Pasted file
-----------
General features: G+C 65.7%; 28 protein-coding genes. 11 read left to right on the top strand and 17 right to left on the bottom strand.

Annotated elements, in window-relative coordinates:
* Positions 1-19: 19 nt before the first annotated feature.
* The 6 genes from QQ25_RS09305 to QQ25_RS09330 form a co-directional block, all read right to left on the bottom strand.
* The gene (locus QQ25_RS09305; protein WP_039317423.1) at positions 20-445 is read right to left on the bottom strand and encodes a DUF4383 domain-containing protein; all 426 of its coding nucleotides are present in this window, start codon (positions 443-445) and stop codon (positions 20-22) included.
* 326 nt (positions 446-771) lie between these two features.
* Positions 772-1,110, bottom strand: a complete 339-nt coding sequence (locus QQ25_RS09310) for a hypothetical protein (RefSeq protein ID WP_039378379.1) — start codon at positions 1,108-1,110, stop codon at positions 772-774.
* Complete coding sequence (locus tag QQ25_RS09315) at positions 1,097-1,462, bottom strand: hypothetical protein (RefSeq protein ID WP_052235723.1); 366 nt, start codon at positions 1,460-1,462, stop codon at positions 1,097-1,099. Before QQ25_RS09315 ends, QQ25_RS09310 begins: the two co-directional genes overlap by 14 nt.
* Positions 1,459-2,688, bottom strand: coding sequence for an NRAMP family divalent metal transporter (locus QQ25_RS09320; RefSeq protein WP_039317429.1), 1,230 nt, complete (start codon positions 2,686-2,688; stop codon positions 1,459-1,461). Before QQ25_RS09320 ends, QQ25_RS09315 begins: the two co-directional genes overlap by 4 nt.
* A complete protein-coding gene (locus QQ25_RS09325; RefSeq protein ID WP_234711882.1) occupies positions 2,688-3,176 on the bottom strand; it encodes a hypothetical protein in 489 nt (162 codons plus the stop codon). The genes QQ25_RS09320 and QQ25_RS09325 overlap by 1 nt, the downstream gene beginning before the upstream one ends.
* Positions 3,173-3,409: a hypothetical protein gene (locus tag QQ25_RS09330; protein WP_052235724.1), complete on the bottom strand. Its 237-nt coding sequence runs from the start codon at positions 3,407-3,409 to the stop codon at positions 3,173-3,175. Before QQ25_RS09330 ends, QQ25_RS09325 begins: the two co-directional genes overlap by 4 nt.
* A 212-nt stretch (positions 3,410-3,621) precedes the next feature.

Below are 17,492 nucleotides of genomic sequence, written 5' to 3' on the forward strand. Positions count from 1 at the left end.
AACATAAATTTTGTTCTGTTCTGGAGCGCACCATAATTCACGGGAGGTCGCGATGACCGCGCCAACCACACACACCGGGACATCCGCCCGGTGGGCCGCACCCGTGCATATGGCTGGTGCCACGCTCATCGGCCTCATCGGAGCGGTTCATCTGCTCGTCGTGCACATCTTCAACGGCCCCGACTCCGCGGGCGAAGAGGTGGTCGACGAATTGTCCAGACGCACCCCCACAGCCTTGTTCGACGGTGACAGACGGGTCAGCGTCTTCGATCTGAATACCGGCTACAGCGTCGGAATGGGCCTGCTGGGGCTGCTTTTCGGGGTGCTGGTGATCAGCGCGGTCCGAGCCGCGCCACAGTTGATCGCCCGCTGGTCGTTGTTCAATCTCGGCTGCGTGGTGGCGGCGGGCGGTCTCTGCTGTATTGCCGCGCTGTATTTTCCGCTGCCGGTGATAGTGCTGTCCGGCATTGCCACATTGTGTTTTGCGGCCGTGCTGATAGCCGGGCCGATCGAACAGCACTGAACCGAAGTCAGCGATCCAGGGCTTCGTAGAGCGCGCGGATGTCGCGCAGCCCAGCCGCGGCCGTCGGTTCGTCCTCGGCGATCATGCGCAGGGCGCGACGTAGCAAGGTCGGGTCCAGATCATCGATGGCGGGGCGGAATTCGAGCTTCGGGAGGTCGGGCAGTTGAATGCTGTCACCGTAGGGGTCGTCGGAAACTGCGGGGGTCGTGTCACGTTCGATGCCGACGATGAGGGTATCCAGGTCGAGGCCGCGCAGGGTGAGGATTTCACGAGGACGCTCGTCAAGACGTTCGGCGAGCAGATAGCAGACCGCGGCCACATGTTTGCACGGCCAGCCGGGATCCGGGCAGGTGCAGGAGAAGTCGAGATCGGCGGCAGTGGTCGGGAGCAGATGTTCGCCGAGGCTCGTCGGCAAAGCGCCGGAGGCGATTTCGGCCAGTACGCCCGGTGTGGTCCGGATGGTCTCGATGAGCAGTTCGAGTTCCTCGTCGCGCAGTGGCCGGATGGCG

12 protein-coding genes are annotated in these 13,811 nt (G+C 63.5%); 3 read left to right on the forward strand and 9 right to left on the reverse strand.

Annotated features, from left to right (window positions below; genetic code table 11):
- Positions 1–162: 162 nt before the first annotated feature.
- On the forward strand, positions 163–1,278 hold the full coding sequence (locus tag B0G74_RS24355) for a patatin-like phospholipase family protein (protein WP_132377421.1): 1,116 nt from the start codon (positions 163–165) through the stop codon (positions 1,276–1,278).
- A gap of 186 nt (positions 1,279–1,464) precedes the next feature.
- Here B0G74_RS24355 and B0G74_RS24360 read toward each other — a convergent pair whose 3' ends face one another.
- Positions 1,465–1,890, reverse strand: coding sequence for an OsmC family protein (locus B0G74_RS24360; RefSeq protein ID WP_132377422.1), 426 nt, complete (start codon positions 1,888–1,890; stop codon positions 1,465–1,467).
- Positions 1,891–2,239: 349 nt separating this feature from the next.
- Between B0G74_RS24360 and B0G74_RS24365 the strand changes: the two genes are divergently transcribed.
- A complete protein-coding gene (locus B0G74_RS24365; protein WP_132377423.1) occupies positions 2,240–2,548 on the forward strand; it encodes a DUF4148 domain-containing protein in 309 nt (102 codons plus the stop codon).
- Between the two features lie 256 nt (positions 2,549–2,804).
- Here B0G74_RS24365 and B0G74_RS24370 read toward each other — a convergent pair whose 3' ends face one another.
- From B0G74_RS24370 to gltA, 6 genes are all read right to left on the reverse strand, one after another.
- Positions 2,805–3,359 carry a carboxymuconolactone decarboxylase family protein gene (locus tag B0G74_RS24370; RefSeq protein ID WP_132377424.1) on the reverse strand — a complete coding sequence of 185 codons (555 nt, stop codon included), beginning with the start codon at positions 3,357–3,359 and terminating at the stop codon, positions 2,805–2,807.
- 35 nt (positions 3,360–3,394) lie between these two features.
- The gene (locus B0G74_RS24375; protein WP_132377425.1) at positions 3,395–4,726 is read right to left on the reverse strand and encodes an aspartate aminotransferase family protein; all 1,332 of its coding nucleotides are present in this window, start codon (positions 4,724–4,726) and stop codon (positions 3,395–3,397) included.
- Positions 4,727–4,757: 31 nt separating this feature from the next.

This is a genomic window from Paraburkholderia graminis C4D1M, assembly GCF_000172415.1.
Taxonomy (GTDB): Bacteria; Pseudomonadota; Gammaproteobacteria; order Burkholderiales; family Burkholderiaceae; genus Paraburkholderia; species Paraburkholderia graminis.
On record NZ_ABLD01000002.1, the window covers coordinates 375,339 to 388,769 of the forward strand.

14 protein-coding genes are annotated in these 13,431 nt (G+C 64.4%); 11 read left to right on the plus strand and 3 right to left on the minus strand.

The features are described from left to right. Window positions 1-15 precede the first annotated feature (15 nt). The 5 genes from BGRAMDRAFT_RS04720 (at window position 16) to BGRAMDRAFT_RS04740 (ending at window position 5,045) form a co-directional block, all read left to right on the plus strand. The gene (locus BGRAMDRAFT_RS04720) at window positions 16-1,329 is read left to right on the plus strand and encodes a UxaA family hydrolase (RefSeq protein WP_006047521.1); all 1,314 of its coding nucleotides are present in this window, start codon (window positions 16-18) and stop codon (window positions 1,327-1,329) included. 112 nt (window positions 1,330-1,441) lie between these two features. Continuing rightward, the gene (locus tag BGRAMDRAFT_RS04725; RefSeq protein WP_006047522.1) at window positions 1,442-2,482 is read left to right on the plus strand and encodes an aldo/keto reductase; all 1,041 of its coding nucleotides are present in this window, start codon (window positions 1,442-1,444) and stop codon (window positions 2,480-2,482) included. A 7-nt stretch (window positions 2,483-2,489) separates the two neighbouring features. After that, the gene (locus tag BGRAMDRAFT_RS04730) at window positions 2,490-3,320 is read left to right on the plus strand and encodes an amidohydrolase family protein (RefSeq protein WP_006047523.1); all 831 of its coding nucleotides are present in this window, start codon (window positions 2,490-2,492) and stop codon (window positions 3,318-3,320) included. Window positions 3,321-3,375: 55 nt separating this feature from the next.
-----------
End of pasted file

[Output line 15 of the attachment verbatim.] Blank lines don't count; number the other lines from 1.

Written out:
12 protein-coding genes are annotated in these 13,811 nt (G+C 63.5%); 3 read left to right on the forward strand and 9 right to left on the reverse strand.